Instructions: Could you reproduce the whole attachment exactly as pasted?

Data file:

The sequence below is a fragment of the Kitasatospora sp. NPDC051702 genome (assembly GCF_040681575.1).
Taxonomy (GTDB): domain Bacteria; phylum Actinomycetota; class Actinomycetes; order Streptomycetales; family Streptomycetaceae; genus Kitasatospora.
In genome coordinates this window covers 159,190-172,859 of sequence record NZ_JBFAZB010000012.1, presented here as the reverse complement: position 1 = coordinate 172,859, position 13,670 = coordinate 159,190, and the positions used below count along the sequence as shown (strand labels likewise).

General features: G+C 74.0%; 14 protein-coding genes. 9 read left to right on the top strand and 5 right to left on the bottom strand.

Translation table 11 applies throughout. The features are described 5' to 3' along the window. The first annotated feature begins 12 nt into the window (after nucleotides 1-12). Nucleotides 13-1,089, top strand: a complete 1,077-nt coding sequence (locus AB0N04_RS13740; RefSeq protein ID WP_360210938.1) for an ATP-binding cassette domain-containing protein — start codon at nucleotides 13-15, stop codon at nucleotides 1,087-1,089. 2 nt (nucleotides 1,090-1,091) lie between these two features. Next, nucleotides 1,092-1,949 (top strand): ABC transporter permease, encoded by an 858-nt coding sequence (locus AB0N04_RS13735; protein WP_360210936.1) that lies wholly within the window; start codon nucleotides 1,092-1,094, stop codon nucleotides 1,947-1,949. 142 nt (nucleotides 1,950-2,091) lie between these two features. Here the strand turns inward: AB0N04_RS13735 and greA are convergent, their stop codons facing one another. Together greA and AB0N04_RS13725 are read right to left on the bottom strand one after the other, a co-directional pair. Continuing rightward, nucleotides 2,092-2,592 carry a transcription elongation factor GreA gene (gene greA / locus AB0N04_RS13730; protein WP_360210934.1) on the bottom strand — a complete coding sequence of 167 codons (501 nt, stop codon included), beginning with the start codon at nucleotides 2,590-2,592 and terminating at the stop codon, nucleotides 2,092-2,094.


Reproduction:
The sequence below is a fragment of the Kitasatospora sp. NPDC051702 genome (assembly GCF_040681575.1).
Taxonomy (GTDB): domain Bacteria; phylum Actinomycetota; class Actinomycetes; order Streptomycetales; family Streptomycetaceae; genus Kitasatospora.
In genome coordinates this window covers 159,190-172,859 of sequence record NZ_JBFAZB010000012.1, presented here as the reverse complement: position 1 = coordinate 172,859, position 13,670 = coordinate 159,190, and the positions used below count along the sequence as shown (strand labels likewise).

General features: G+C 74.0%; 14 protein-coding genes. 9 read left to right on the top strand and 5 right to left on the bottom strand.

Translation table 11 applies throughout. The features are described 5' to 3' along the window. The first annotated feature begins 12 nt into the window (after nucleotides 1-12). Nucleotides 13-1,089, top strand: a complete 1,077-nt coding sequence (locus AB0N04_RS13740; RefSeq protein ID WP_360210938.1) for an ATP-binding cassette domain-containing protein — start codon at nucleotides 13-15, stop codon at nucleotides 1,087-1,089. 2 nt (nucleotides 1,090-1,091) lie between these two features. Next, nucleotides 1,092-1,949 (top strand): ABC transporter permease, encoded by an 858-nt coding sequence (locus AB0N04_RS13735; protein WP_360210936.1) that lies wholly within the window; start codon nucleotides 1,092-1,094, stop codon nucleotides 1,947-1,949. 142 nt (nucleotides 1,950-2,091) lie between these two features. Here the strand turns inward: AB0N04_RS13735 and greA are convergent, their stop codons facing one another. Together greA and AB0N04_RS13725 are read right to left on the bottom strand one after the other, a co-directional pair. Continuing rightward, nucleotides 2,092-2,592 carry a transcription elongation factor GreA gene (gene greA / locus AB0N04_RS13730; protein WP_360210934.1) on the bottom strand — a complete coding sequence of 167 codons (501 nt, stop codon included), beginning with the start codon at nucleotides 2,590-2,592 and terminating at the stop codon, nucleotides 2,092-2,094.